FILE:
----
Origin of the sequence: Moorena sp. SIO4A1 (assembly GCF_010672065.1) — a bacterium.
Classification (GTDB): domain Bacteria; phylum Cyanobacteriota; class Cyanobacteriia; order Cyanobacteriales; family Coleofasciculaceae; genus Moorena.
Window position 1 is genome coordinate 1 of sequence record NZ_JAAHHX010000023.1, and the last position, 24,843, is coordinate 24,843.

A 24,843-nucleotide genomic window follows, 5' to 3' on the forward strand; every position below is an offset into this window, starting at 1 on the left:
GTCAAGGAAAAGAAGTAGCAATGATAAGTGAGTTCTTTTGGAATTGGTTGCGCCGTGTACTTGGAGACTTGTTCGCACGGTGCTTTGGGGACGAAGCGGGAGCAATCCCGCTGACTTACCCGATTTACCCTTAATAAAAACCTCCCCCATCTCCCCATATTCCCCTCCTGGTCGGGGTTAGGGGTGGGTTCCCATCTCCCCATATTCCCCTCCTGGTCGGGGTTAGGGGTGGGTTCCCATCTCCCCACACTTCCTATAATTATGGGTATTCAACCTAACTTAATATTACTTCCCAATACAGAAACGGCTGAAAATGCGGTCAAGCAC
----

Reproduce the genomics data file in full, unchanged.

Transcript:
Origin of the sequence: Moorena sp. SIO4A1 (assembly GCF_010672065.1) — a bacterium.
Classification (GTDB): domain Bacteria; phylum Cyanobacteriota; class Cyanobacteriia; order Cyanobacteriales; family Coleofasciculaceae; genus Moorena.
Window position 1 is genome coordinate 1 of sequence record NZ_JAAHHX010000023.1, and the last position, 24,843, is coordinate 24,843.

A 24,843-nucleotide genomic window follows, 5' to 3' on the forward strand; every position below is an offset into this window, starting at 1 on the left:
GTCAAGGAAAAGAAGTAGCAATGATAAGTGAGTTCTTTTGGAATTGGTTGCGCCGTGTACTTGGAGACTTGTTCGCACGGTGCTTTGGGGACGAAGCGGGAGCAATCCCGCTGACTTACCCGATTTACCCTTAATAAAAACCTCCCCCATCTCCCCATATTCCCCTCCTGGTCGGGGTTAGGGGTGGGTTCCCATCTCCCCATATTCCCCTCCTGGTCGGGGTTAGGGGTGGGTTCCCATCTCCCCACACTTCCTATAATTATGGGTATTCAACCTAACTTAATATTACTTCCCAATACAGAAACGGCTGAAAATGCGGTCAAGCAC